Aussie journalist Steve Cannane, and reporter for the Australian Broadcasting Corporation. left, parties in the U.S. with Tony Ortega, right, of the Village Voice/ Backpage, in the U.S.
Tony Ortega, spokesperson for Backpage, upper far left, with Peter Griffiths of County Mayo, Ireland, party in London.
Backpage sex trafficking syndicate is laying roots in in Australia and Ireland. And, there are people in these countries endorsing the authors, creators, and launchers of the world’s largest online child sex trafficking syndicate.
Mike Lacey and James Larkin of Arizona, in the U.S., purchased a New York City newspaper called Village Voice.
According to media watchdog site Gawker, Village Voice depended on sex and drug ads for its very survival.
The paper had fallen on hard times and became a free give away paper by the time Larkin, Lacey and Tony Ortega took the helm.
Lacey and Larkin, the investors, and owners of Backpage trademark attached “Backpage” online sex trafficking site to the Village Voice. They then linked “Big City”, another sex trafficking site they owned, covertly, into the back door of Backpage.
Lacey and Larkin used the newspaper Village Voice, with the editor in chief Tony Ortega, to launch an International sex trafficking syndicate, under the cloak of “freedom of speech”. And “constitutional rights”.
This is also known as racketeering in the United States and there are RICO Laws ( Passed in 1970, the Racketeer Influenced and Corrupt Organizations Act (RICO) is a federal law designed to combat organized crime in the United States. It allows prosecution and civil penalties for racketeering activity performed as part of an ongoing criminal enterprise.) designed to address this type of organized crime, when not cloaked under “Freedom of Speech” (parked behind a newspaper).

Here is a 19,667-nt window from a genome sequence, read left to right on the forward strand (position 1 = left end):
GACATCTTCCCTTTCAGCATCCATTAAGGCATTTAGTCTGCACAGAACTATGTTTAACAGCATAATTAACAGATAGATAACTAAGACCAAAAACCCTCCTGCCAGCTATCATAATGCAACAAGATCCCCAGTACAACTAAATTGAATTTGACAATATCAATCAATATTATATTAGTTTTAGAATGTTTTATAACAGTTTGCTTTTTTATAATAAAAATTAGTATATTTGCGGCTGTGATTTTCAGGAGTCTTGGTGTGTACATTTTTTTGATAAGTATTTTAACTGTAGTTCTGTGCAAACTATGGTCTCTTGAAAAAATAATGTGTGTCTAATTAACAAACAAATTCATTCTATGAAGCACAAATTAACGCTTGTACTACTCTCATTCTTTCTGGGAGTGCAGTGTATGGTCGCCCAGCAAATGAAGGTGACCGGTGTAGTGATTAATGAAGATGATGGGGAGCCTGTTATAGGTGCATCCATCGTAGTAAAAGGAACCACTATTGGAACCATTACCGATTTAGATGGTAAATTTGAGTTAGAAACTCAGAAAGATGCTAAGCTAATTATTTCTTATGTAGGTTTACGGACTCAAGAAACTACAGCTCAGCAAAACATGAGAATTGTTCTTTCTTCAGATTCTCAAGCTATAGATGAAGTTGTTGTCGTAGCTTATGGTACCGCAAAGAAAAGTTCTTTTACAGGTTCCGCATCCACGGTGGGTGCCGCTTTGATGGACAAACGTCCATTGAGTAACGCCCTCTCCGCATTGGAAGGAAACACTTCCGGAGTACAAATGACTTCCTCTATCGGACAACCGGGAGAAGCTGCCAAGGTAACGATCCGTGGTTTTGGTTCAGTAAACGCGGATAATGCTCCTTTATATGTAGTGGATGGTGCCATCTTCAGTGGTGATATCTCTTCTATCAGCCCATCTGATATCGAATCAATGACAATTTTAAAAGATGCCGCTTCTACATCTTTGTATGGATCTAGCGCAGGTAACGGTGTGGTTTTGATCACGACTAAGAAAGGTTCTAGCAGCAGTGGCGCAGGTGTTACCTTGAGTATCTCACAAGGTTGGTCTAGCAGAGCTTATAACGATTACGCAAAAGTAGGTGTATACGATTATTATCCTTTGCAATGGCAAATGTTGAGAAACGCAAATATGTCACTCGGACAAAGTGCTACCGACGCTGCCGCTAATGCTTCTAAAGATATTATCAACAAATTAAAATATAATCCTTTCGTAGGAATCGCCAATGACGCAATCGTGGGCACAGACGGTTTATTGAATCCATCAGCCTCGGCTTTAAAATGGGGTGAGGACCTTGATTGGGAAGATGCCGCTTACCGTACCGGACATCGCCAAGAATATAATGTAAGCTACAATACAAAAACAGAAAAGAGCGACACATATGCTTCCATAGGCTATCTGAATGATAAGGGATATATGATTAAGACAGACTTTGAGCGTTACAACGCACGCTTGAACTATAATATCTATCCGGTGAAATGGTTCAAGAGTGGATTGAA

Where there are young children to be exploited as coins, you will find Backpage pushing its way through the culture to profit off of the misery of desperate women and children. And Backpage and their sponsors go all out to reap the profit.
Backpage is now full onto scooping up the children of these countries that can be sold for sex on the Internet. And people in these countries are supporting these efforts and the sponsors and defenders of the Backpage sex trafficking syndicate.
Backpage is now costing the American tax payers more than 50 million dollars a year only in damages to assist the victims. Add the cost of law enforcement to that and the cost skyrockets.